Dr. Mary Ellen Weir

Dr. Mary Ellen Weir
Associate Professor,
English

Meet Mary Ellen Weir

OF NOTE: Teaches a variety of courses, with a particular focus on poetry and historical English literature.

When not in the classroom, can often be found: Leading the England Study Tour as part of EN 400.

Popular quote: “The more you read and think and feel, the more you realize is out there to read and think and feel.”

Examples of the classes taught by Mary Ellen Weir:
  • EN 330 British Victorian Writers
  • EN 205 Love in the Literary Tradition
  • EN 400 England Study Tour
  • EN 403 British Medieval Genres
  • EN 320 English Romantic Writers
  • EN 400 Love in the Literary Tradition
  • EN 404 British Medieval Genres
  • EN 211, 212 (Classic Texts in the Western Tradition)
  • RH 101, 102 (Rhetoric)
  • Ph.D., English, University of North Carolina-Greensboro, Greensboro, North Carolina, 1994
  • Major concentration: Nineteenth Century British.
  • Minor concentrations: Medieval, Renaissance.
  • MA, English, University of North Carolina-Charlotte, Charlotte, North Carolina, 1985
  • Poetry: Xine, 1996
  • The Sucharnoochee Review, 1990
  • Crucible, 1990, 1989
  • Agora, 1987, 1989, 1994, 1996, 1998, 2008, 2009, 2010, 2011, 2012, 2014, 2015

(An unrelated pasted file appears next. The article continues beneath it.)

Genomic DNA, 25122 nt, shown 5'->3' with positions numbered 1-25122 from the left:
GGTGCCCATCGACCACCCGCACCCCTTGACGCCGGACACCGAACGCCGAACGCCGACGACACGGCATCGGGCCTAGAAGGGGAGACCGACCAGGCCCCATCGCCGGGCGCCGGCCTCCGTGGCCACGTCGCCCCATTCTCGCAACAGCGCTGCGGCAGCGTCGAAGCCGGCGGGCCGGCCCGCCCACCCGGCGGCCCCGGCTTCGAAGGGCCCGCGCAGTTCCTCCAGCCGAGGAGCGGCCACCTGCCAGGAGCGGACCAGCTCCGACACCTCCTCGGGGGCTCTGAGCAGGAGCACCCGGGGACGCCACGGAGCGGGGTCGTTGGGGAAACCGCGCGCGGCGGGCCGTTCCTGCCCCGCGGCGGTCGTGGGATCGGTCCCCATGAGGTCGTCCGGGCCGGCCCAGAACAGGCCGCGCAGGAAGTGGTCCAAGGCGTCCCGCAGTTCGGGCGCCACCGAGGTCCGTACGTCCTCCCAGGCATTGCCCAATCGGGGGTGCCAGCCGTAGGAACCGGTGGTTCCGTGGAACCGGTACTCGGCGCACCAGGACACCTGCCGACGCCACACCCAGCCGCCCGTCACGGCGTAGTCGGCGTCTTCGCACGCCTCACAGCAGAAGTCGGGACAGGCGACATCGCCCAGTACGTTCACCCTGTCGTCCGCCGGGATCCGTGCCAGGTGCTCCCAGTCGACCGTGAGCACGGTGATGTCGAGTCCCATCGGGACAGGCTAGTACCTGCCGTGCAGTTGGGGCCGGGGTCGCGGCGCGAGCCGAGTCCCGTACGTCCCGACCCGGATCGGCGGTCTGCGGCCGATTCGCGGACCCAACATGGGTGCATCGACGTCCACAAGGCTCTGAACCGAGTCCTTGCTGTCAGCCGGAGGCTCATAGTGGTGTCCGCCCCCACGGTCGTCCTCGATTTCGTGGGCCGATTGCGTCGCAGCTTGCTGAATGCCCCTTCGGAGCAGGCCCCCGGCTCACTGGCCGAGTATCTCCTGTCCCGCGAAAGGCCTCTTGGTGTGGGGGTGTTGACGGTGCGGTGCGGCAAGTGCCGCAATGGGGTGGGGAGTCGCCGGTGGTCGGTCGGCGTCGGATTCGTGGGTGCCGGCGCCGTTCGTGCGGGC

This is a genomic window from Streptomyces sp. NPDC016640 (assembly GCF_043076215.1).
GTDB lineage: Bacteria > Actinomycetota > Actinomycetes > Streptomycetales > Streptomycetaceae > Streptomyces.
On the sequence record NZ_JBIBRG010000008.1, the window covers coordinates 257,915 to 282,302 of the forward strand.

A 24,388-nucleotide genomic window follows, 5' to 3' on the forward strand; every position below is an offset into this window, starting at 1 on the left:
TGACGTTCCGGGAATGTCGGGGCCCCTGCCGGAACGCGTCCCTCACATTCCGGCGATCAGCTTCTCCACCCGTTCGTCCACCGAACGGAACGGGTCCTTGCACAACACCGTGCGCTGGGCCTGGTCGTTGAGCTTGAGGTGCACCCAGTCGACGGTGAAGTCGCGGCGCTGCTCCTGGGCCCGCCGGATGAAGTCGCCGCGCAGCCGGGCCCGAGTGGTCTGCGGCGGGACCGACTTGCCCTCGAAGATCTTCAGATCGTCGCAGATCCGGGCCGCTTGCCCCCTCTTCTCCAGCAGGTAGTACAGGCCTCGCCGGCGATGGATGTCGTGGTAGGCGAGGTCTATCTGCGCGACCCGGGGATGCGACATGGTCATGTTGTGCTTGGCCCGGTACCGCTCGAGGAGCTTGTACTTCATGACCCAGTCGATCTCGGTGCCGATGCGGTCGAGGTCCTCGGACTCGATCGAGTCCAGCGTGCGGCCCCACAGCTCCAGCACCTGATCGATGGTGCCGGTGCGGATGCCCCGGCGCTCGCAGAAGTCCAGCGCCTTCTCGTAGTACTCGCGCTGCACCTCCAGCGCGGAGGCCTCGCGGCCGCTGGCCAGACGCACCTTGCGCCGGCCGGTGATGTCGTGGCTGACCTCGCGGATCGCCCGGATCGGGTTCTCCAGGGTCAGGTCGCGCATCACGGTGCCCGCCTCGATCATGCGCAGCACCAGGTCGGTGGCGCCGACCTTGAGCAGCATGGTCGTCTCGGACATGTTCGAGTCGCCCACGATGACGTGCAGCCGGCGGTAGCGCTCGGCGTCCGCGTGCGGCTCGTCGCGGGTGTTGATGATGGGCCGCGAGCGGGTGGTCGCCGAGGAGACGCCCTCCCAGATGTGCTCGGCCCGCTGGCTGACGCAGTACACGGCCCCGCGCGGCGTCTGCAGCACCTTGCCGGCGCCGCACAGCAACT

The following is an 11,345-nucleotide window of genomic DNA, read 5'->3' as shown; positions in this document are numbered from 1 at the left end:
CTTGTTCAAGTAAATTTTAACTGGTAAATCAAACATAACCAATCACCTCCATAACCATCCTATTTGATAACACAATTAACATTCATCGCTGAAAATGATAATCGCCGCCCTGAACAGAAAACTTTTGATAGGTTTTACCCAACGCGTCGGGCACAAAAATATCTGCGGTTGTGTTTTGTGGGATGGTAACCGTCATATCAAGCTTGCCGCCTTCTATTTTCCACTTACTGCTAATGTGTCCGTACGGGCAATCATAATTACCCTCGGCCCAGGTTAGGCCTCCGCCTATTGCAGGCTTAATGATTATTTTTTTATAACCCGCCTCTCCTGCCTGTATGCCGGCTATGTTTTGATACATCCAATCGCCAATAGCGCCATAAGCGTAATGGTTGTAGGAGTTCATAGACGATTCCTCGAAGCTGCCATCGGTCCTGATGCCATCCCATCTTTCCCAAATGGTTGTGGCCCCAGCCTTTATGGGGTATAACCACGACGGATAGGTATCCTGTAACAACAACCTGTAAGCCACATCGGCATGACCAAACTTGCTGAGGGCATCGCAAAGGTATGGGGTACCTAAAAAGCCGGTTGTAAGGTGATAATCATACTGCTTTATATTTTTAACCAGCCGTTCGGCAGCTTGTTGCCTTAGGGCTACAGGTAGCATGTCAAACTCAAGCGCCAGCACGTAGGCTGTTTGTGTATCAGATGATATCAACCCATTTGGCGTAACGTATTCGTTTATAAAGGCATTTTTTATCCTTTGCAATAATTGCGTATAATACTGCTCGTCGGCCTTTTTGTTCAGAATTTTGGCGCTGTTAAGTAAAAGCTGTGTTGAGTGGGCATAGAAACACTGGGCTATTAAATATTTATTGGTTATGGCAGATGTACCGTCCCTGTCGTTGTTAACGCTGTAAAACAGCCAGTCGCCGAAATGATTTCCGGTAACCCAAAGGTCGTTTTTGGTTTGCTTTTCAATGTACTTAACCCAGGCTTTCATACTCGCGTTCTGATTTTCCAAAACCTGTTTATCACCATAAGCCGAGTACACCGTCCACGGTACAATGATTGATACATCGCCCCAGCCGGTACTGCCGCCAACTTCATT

• Mercy Arts, 1987
  • Sanscrit, 1985, 1986
  • Sisters Today, 1980

Scholarly:

  • Delta Epsilon Sigma Interdisciplinary Journal, Winter, 2003.“Gerard Manley Hopkins and the ‘New’ Cosmos”
  • The Belmont Abbey College Reader 2nd Ed. 2013. Introductions for Alfred, Lord Tennyson and John Keats
  •  “The New Cosmology: What Gerard Manley Hopkins Had to Say”
  •   “Converged Minds: Heraclitus, Hopkins and Teilhard in the Noosphere”
  •   “Flannery O’Connor’s ‘Good Country People’ and the Reader’s ‘Moment of Grace’”
  •  “The Agora, Simon the Shoemaker, and the Dionysian Theatre”
  • Thesis: “The Waste Land: A Positive Experience.”
  • Dissertation:
    “‘Men Call Me Chaste’: A Feminine Redefinition of Androcentric Chastity in Medieval, Renaissance, and Nineteenth Century British Texts.”
    An examination of the ways in which women writers in the medieval, Renaissance and nineteenth century British literary periods redefine androcentric chastity.
  • Wordsworth, Keats, Hopkins lectures, St. Hilda’s College, Oxford University, England, EN 400 Study Tour, July, 2005
  • Concurrent research: Gerard Manley Hopkins, William Wordsworth, John Keats, medieval  mystical writers, especially Julian of Norwich, Margery Kemp, and Meister Eckhart.

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